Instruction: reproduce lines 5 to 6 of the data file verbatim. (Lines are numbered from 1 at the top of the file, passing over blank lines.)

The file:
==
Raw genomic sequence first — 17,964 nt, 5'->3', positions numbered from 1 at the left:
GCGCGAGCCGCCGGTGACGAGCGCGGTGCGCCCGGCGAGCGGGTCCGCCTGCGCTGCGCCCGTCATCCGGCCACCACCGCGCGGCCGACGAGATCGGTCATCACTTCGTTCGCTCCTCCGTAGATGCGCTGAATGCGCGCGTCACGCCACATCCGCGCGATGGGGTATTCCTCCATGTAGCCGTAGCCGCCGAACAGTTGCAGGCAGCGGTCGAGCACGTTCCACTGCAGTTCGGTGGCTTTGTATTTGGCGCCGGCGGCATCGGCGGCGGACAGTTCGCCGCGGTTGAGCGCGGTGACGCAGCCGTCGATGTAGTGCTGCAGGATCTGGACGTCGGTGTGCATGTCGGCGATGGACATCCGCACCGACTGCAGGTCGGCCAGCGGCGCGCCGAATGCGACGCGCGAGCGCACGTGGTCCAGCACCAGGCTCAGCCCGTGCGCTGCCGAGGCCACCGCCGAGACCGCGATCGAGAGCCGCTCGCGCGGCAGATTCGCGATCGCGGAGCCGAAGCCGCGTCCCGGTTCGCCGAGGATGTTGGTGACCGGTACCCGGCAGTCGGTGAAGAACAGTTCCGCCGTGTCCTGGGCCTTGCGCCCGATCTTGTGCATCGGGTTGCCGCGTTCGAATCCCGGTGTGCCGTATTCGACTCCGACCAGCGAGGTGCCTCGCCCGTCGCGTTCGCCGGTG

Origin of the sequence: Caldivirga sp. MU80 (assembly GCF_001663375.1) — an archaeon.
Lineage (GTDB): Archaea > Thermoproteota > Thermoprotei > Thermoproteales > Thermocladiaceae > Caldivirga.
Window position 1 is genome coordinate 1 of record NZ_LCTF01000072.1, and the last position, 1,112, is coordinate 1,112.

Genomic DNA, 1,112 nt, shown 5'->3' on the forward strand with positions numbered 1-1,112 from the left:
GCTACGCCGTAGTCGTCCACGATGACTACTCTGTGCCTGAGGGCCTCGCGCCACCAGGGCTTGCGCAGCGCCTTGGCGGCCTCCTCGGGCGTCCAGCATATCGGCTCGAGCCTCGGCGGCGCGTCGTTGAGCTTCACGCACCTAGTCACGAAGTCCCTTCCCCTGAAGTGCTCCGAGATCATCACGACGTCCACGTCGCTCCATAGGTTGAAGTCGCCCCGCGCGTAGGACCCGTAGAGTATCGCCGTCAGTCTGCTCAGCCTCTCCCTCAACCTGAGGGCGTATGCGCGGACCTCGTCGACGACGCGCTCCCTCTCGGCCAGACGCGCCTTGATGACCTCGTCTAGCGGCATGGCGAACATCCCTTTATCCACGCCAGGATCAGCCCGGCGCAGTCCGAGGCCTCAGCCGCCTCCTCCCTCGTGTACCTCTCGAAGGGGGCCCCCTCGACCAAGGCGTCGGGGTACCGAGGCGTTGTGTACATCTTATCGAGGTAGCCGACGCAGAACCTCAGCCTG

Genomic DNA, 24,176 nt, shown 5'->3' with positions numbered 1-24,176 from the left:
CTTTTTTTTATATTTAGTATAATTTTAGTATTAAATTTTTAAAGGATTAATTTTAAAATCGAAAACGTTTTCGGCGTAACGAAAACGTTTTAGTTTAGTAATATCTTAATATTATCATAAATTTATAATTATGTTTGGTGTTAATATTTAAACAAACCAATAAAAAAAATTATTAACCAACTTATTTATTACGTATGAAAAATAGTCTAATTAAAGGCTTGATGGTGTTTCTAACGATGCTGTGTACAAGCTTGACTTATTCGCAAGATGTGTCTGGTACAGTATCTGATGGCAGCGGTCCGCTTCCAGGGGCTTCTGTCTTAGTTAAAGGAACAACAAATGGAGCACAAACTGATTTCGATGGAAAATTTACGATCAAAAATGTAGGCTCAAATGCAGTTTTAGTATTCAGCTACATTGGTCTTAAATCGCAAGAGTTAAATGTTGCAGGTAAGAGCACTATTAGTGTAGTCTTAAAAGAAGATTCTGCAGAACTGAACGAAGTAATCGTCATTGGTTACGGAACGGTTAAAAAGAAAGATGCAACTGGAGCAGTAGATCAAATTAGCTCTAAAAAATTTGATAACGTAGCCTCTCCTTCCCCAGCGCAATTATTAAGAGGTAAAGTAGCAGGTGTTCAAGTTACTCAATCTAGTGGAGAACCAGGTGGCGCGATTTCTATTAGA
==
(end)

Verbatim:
Window position 1 is genome coordinate 1 of record NZ_LCTF01000072.1, and the last position, 1,112, is coordinate 1,112.

Genomic DNA, 1,112 nt, shown 5'->3' on the forward strand with positions numbered 1-1,112 from the left: